A proposal in the draft of the government's imminent broadband plan would create a YouTube-like online archive called Video.gov to preserve agencies' Web content and possibly information provided by the media, an official with the Federal Communications Commission said on Monday.
The planned national digital archives for the 21st century would expand upon the government's Data.gov Web site, a warehouse of downloadable federal statistics, and be maintained by the National Archives and Records Administration, the Library of Congress and other agencies, said Eugene Huang, FCC's director of government performance and civic engagement for the national broadband plan.
The proposal is part of the yet-to-be-released national broadband plan. The 2009 American Recovery and Reinvestment Act requires FCC to produce the plan, which aims to ensure everyone in the United States has access to a high-speed Internet connection and boost civic participation through the Web, among other goals.
Huang announced at a forum on civic engagement hosted by the Massachusetts Institute of Technology's Center for Future Civic Media that the Video.gov concept was among FCC's recommendations for the broadband plan. The final draft is expected to be delivered to Congress on March 17.
He praised Data.gov, which launched May 21 and has received 64 million hits as of Jan. 31, for promoting a more open democracy, but said the model should be extended to offer video, as well as information from other branches of government. The Video.gov proposal could run afoul of intellectual property laws, so FCC also recommends Congress consider amending copyright legislation to allow public and broadcast media to contribute footage, Huang said.
"While there is great demand for government to be a wholesaler of data, there is still not enough [available]," he added.
The plan's other proposals include establishing a secure Defense Department system that military members overseas could use to vote online and making legal documents available on the Web for free. Currently, the Web site for retrieving federal court records, Public Access to Court Electronic Records, charges users a fee for searching and viewing documents. "Although Data.gov applies to the executive branch, we believe that similar [initiatives] should apply to the legislative and judiciary," Huang said.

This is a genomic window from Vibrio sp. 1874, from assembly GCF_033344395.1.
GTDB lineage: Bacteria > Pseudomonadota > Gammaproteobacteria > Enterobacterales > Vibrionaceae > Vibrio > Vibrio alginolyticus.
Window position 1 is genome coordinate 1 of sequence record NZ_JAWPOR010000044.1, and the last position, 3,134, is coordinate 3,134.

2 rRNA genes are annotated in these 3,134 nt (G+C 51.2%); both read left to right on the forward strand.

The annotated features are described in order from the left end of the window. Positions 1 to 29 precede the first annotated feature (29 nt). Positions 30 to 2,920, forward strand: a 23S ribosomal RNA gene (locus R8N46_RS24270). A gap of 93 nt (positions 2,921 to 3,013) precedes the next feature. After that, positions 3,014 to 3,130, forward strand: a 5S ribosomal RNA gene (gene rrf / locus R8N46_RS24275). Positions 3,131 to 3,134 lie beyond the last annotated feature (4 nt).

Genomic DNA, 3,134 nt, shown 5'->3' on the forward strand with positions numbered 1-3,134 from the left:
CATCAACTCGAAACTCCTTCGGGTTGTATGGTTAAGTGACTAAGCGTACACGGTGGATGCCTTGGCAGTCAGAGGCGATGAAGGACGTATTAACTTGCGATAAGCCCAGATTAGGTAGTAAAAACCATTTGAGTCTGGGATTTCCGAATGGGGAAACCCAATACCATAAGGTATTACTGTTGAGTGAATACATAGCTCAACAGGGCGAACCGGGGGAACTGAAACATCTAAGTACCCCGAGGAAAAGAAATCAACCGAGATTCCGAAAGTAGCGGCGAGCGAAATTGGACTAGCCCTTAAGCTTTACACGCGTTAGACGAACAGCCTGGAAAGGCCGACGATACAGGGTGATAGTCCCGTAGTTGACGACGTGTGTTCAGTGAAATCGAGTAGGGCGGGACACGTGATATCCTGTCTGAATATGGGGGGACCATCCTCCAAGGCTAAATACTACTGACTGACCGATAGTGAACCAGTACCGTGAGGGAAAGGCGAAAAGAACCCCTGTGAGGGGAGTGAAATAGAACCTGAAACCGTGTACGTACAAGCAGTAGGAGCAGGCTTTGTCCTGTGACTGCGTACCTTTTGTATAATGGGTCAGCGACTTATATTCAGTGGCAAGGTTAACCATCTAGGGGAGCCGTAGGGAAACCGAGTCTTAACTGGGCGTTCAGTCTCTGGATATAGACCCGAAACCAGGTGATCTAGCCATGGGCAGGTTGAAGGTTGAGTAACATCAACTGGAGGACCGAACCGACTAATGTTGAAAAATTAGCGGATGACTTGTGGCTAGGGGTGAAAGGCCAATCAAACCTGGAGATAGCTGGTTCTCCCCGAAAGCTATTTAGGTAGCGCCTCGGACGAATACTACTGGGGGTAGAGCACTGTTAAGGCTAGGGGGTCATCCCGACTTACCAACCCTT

But none of these systems will supplant the process of filing requests for documents under the Freedom of Information Act, he noted. "We recognize that FOIA potentially is the oldest version of open government initiatives," Huang said. "This will not replace FOIA, but what we realize is that providing tools will help empower citizens to learn about their government and gain access to government services."
Panelists at the forum later assessed the proposals and said the Obama administration should address the sustainability of such applications.
"Anyone can decide not to do this anymore -- and just turn off Data.gov," noted Nick Grossman, a director at The Open Planning Project, an organization that uses the Web to spur civic action.
Starting with smaller endeavors might be the best approach to achieving sustainability, some participants added. Jerry Mechling, a faculty chairman at Harvard University's John F. Kennedy School of Government, suggested taking facets of health care and education reform -- both of which are emphasized separately in the broadband plan -- and opening them for debate on the Web.
Grossman added, "The way technology is working right now, it allows us to iterate and experiment and fail small."